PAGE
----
• The runner on third base attempts to steal home: If there is already a runner on third base, they can attempt to steal home after a walk.

How Is It Legal To Steal During a Walk?

Base stealing is a strategic move in baseball that involves a runner advancing to the next base while the ball is in play. Stealing a base can be a game-changer, giving the offensive team a better chance of scoring runs. However, there are specific regulations that players must follow to steal a base successfully, especially if a batter just walked.

Basic Rules Surrounding Base Stealing

There are really only two things all players need to know about the rules of stealing in baseball – players cannot steal during a dead ball and they can steal at any point during a live ball.

After a walk, the ball is still considered a live ball which means any baserunner is allowed to steal during a walk.

Most players, including myself, are so used to seeing walks that we forget the ball is still live after a walk. But if a runner is paying attention when the defense isn’t, they can surprise the other team by stealing during a walk.

It’s also worth noting that stealing a base on a walk can be a risky move. If the runner is caught stealing, they will be out and the offensive team will lose a valuable base runner. Therefore, players must weigh the potential benefits of stealing a base against the risks involved.

How Stealing on a Walk Can Impact Game Strategy

Stealing a base on a walk can have a significant impact on game strategy. It can change the dynamics of the game and put the offense in a better position to score.

When a runner steals a base on a walk, it puts pressure on the defense and forces them to make quick decisions.

The defense may be caught off-guard and throw the ball away. Or the steal could cause the pitcher to become distracted and lose focus, which can lead to more walks or even a hit.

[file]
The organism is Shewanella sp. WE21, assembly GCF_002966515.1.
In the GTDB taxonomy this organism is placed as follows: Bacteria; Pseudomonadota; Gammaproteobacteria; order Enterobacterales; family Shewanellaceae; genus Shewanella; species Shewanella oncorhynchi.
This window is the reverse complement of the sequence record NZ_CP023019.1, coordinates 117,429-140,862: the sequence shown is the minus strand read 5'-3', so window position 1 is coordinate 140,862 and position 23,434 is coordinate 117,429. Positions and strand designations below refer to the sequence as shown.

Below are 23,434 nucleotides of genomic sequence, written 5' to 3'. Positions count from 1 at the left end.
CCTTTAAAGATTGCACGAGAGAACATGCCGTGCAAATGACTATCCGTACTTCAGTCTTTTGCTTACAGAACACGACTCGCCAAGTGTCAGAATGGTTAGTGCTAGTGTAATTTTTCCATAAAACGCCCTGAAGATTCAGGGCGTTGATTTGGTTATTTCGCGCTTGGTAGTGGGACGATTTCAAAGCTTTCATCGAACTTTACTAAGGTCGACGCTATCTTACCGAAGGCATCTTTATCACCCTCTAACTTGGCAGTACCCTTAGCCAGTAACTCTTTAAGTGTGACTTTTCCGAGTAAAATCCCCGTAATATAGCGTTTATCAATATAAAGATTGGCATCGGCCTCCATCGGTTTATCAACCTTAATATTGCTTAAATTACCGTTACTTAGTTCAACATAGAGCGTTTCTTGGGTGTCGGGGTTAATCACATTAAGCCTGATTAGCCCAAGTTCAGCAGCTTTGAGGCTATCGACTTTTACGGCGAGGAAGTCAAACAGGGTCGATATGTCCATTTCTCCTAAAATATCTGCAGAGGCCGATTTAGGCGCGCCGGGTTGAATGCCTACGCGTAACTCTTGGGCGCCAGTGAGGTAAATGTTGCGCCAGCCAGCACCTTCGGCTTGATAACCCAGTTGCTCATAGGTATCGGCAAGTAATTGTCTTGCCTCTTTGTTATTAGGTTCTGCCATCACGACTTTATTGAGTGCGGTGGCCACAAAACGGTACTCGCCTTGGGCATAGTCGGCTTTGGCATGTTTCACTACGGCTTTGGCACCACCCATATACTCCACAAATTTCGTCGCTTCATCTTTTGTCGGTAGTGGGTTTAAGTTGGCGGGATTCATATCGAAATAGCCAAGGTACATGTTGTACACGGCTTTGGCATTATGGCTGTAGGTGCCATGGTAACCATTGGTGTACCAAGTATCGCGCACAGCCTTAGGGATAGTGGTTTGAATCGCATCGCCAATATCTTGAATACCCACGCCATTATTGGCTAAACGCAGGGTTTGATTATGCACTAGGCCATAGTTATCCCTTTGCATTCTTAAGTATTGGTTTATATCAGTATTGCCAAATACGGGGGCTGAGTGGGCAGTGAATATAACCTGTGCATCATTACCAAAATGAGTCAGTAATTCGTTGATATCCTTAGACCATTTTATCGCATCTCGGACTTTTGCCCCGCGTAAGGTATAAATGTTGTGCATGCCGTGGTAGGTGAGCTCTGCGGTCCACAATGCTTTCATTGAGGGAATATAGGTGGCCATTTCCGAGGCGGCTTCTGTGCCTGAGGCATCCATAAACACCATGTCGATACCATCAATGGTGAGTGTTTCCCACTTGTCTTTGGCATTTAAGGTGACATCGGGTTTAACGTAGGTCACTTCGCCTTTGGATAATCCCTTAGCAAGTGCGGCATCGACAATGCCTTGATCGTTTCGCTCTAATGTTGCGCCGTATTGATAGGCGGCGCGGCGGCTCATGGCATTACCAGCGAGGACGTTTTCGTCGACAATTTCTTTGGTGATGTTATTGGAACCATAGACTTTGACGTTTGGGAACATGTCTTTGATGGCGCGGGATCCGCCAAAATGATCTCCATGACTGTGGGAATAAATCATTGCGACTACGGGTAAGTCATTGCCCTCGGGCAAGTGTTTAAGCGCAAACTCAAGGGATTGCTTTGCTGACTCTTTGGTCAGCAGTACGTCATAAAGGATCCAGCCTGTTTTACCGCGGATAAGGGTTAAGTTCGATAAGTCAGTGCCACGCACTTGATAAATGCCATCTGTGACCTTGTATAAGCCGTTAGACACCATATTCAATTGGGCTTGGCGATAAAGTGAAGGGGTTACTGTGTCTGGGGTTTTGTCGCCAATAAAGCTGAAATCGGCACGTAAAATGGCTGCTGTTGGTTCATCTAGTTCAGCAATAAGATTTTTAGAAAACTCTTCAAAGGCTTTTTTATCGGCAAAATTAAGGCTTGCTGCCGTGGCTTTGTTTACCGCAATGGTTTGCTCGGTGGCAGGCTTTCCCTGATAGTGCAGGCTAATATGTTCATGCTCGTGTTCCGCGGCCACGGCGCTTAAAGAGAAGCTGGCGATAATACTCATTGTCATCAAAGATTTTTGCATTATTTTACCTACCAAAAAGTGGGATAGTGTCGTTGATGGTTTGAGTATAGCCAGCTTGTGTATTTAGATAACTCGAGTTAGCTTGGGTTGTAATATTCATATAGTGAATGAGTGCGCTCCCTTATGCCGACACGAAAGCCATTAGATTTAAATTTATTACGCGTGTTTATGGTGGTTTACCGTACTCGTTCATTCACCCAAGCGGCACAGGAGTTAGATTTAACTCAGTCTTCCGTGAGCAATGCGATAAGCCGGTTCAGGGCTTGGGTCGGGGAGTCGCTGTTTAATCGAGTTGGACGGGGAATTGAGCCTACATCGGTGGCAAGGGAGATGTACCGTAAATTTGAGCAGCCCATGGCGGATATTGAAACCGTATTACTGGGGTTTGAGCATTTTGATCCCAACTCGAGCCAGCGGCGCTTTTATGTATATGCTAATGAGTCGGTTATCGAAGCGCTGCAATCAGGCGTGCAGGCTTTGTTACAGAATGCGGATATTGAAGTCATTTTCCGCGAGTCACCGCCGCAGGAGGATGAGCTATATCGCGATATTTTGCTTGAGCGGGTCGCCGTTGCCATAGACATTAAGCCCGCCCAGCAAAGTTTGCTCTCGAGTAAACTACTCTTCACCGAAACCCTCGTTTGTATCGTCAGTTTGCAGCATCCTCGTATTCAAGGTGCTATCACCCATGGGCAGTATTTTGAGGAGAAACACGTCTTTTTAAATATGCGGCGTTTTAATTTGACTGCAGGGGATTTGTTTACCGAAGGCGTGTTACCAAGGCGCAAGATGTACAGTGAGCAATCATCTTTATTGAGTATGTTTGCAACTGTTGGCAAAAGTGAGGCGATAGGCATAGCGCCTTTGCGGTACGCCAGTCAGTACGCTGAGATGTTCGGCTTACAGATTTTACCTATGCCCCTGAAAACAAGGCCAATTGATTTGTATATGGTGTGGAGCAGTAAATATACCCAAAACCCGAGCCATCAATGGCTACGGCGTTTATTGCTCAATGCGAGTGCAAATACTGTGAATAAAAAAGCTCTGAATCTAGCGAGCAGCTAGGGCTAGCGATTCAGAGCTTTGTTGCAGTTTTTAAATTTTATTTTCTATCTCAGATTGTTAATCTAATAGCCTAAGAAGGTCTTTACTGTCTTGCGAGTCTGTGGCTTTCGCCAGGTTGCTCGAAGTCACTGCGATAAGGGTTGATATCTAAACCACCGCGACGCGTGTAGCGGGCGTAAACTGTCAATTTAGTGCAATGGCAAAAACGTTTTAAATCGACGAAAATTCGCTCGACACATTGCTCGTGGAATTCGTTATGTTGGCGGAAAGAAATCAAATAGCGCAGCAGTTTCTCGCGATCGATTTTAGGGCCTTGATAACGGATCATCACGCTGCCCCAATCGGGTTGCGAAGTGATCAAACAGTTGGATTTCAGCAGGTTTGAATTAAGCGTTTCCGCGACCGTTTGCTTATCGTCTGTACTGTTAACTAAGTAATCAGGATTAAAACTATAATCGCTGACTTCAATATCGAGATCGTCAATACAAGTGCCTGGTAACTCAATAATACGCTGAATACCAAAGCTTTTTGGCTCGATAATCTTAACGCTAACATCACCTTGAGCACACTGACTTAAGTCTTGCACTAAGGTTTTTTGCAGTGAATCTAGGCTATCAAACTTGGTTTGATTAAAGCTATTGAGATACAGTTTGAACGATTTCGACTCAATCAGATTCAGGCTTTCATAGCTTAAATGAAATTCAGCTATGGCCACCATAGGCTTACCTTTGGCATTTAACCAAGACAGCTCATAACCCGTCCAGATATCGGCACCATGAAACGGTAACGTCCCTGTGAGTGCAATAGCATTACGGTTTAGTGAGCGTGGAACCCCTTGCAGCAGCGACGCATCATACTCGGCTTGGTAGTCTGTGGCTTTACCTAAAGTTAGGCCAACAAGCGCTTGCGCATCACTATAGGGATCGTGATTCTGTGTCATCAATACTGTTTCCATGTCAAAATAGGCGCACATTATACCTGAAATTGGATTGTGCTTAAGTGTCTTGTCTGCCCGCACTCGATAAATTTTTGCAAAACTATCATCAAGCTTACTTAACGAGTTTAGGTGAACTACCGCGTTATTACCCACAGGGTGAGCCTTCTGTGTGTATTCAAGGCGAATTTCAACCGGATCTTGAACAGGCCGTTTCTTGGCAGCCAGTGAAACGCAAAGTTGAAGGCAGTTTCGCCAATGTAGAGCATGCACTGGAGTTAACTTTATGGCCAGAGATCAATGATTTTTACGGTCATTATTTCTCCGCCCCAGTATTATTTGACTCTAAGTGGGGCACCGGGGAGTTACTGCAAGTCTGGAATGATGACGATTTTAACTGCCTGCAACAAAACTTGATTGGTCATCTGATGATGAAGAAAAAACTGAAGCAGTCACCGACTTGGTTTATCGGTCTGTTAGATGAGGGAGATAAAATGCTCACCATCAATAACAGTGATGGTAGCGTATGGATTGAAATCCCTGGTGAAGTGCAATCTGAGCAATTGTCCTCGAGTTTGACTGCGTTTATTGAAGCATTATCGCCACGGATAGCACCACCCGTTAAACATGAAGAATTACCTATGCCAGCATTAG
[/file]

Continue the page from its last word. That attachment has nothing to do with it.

Moreover, stealing a base on a walk can also force the defense to shift their infield and outfield positions for the next batter, which can create gaps in the defense that the offense can exploit.

Historical Instances of Base Stealing on a Walk

The instances below show it is possible to steal a base on a walk, but it requires a combination of speed, timing, and strategy. It is also worth noting that attempting to steal a base on a walk is a risky move, as it can result in an out and potentially end the inning.

Base stealing on a walk is a rare occurrence in baseball, but it has happened in several historical instances. Here are a few examples:

Daniel Murphy Steals 3rd Base After a Walk

Daniel Murphy was occupying first base when his teammate walked. He saw 3rd base was wide open and he easily stole 3rd base.

Jose Bautista Steals Second Base After Walking

Jose Bautista walked and as he was making his way to first base he noticed that the defense was not paying attention to him. The second baseman was even staring into the outfield. So Jose Bautista easily made it to second base.

Marco Scutaro Steals Second Base After Walking

As Scutaro was making his way to first after walking, he kept peering toward second base to see if anyone was covering the bag. As it turns out, no one was there and he was able to get the stolen base.

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Steve Nelson

I'm the owner of Baseball Training World. I live in Denver, Colorado and I enjoy playing baseball in an adult baseball team in the surrounding area. Read more about Steve Nelson.